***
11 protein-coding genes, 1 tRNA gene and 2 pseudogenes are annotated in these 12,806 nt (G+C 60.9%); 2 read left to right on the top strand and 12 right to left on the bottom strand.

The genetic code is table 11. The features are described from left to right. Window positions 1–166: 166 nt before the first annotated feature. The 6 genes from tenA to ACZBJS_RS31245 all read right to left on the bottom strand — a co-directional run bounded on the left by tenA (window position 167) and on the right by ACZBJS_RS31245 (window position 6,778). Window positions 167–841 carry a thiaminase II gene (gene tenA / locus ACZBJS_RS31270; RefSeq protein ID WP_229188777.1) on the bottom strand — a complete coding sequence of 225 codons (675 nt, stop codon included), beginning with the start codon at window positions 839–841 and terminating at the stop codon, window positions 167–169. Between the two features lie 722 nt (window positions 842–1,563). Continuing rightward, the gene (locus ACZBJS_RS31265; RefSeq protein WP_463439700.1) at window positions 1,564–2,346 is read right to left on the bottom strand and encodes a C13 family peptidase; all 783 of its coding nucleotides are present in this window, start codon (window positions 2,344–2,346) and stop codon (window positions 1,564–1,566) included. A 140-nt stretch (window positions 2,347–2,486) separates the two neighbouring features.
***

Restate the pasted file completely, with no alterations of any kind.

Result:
11 protein-coding genes, 1 tRNA gene and 2 pseudogenes are annotated in these 12,806 nt (G+C 60.9%); 2 read left to right on the top strand and 12 right to left on the bottom strand.

The genetic code is table 11. The features are described from left to right. Window positions 1–166: 166 nt before the first annotated feature. The 6 genes from tenA to ACZBJS_RS31245 all read right to left on the bottom strand — a co-directional run bounded on the left by tenA (window position 167) and on the right by ACZBJS_RS31245 (window position 6,778). Window positions 167–841 carry a thiaminase II gene (gene tenA / locus ACZBJS_RS31270; RefSeq protein ID WP_229188777.1) on the bottom strand — a complete coding sequence of 225 codons (675 nt, stop codon included), beginning with the start codon at window positions 839–841 and terminating at the stop codon, window positions 167–169. Between the two features lie 722 nt (window positions 842–1,563). Continuing rightward, the gene (locus ACZBJS_RS31265; RefSeq protein WP_463439700.1) at window positions 1,564–2,346 is read right to left on the bottom strand and encodes a C13 family peptidase; all 783 of its coding nucleotides are present in this window, start codon (window positions 2,344–2,346) and stop codon (window positions 1,564–1,566) included. A 140-nt stretch (window positions 2,347–2,486) separates the two neighbouring features.